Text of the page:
In this unprecedented study of America's leading executives, John Kotter shatters the popular management notion of the effective "generalist" manager who can step into any business or division and run it. Based on his first-hand observations of fifteen top GMs from nine major companies, Kotter persuasively shows that the best manager is actually a specialist who has spent most of his or her career in one industry, learning its intricacies and establishing cooperative working relationships. Acquiring the painstaking knowledge and large, informal networks vital to being a successful manager takes years; outsiders, no matter how talented or well-trained seldom can do as well, this in-depth profile reveals. Much more than a fascinating collective portrait of the day-to-day activities of today's top executives, The General Managers provides stimulating new insights into the nature of modern management and the tactics of its most accomplished practitioners.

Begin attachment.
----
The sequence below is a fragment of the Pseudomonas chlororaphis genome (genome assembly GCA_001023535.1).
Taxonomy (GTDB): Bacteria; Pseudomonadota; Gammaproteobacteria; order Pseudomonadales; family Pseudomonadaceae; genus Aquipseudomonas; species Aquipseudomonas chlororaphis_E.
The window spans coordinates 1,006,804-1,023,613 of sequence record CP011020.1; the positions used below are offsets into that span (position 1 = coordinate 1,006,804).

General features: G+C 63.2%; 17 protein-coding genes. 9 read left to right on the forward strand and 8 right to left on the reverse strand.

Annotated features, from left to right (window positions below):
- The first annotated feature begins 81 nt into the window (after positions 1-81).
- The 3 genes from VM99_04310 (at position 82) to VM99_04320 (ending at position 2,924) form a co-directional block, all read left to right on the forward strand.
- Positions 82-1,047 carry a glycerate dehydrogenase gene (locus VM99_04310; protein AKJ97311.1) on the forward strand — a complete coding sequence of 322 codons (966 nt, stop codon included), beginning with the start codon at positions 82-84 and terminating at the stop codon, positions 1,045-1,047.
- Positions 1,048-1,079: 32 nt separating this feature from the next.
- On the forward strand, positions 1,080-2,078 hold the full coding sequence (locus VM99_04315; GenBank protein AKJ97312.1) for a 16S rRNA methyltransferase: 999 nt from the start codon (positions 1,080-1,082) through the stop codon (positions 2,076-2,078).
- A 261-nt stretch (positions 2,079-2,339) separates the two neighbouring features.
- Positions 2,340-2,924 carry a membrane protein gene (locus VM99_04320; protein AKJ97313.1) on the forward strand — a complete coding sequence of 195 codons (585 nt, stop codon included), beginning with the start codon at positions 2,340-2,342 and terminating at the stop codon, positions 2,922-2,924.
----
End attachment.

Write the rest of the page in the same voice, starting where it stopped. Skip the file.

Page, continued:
Carol T. Schreiber General Electric Company Kotter's landmark portrayal of general managers at work offers new insights about actual managerial performance. He documents the importance of "growing up in a business" for career development and business competence...Most important, by identifying and depicting the most effective managers in his study, he documents the value of different approaches to management. His work represents a monumental contribution to all who educate, advise, select and evaluate general managers -- and to general managers themselves.
Andrew Heiskell Former Chairman of the Board and CEO, Time, Inc. Excellent. Kotter is describing the real world of general managers rather than the theoretical portrait which rarely matches any business activity I've ever known. All business school students should read The General Managers.
Rosemary Stewart Oxford Centre for Management Studies author of Managers and Their Jobs This is a path-breaking contribution to our knowledge of the work and behavior of general managers. Most importantly John Kotter analyzes the implications of the differences as well as the similarities in the behavior of general managers he studied. He destroys the myth of the professional manager who can be successful in any organization.
The Washington Post Well-documented, powerful, thorough...valuable for aspiring managers...must reading for board members and owners of companies looking for leaders.
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